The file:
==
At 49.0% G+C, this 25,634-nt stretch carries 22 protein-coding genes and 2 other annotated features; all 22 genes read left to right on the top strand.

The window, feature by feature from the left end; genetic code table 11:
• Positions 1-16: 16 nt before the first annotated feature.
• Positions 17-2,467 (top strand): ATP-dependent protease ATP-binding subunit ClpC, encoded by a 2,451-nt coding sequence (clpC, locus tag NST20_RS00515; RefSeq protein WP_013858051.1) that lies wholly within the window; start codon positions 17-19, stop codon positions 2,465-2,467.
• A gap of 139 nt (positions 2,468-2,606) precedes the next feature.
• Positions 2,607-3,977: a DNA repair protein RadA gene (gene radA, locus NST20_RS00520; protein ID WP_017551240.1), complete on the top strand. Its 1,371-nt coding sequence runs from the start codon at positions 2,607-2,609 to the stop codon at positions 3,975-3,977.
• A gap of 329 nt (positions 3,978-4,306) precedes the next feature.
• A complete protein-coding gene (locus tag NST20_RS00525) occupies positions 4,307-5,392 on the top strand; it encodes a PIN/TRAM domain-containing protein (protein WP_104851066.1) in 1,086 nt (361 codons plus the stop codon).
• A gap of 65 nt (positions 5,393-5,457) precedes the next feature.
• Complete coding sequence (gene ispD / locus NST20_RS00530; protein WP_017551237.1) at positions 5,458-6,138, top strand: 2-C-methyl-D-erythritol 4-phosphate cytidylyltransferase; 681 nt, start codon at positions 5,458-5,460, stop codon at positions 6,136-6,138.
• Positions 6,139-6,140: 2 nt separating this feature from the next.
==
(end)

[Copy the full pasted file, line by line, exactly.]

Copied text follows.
At 49.0% G+C, this 25,634-nt stretch carries 22 protein-coding genes and 2 other annotated features; all 22 genes read left to right on the top strand.

The window, feature by feature from the left end; genetic code table 11:
• Positions 1-16: 16 nt before the first annotated feature.
• Positions 17-2,467 (top strand): ATP-dependent protease ATP-binding subunit ClpC, encoded by a 2,451-nt coding sequence (clpC, locus tag NST20_RS00515; RefSeq protein WP_013858051.1) that lies wholly within the window; start codon positions 17-19, stop codon positions 2,465-2,467.
• A gap of 139 nt (positions 2,468-2,606) precedes the next feature.
• Positions 2,607-3,977: a DNA repair protein RadA gene (gene radA, locus NST20_RS00520; protein ID WP_017551240.1), complete on the top strand. Its 1,371-nt coding sequence runs from the start codon at positions 2,607-2,609 to the stop codon at positions 3,975-3,977.
• A gap of 329 nt (positions 3,978-4,306) precedes the next feature.
• A complete protein-coding gene (locus tag NST20_RS00525) occupies positions 4,307-5,392 on the top strand; it encodes a PIN/TRAM domain-containing protein (protein WP_104851066.1) in 1,086 nt (361 codons plus the stop codon).
• A gap of 65 nt (positions 5,393-5,457) precedes the next feature.
• Complete coding sequence (gene ispD / locus NST20_RS00530; protein WP_017551237.1) at positions 5,458-6,138, top strand: 2-C-methyl-D-erythritol 4-phosphate cytidylyltransferase; 681 nt, start codon at positions 5,458-5,460, stop codon at positions 6,136-6,138.
• Positions 6,139-6,140: 2 nt separating this feature from the next.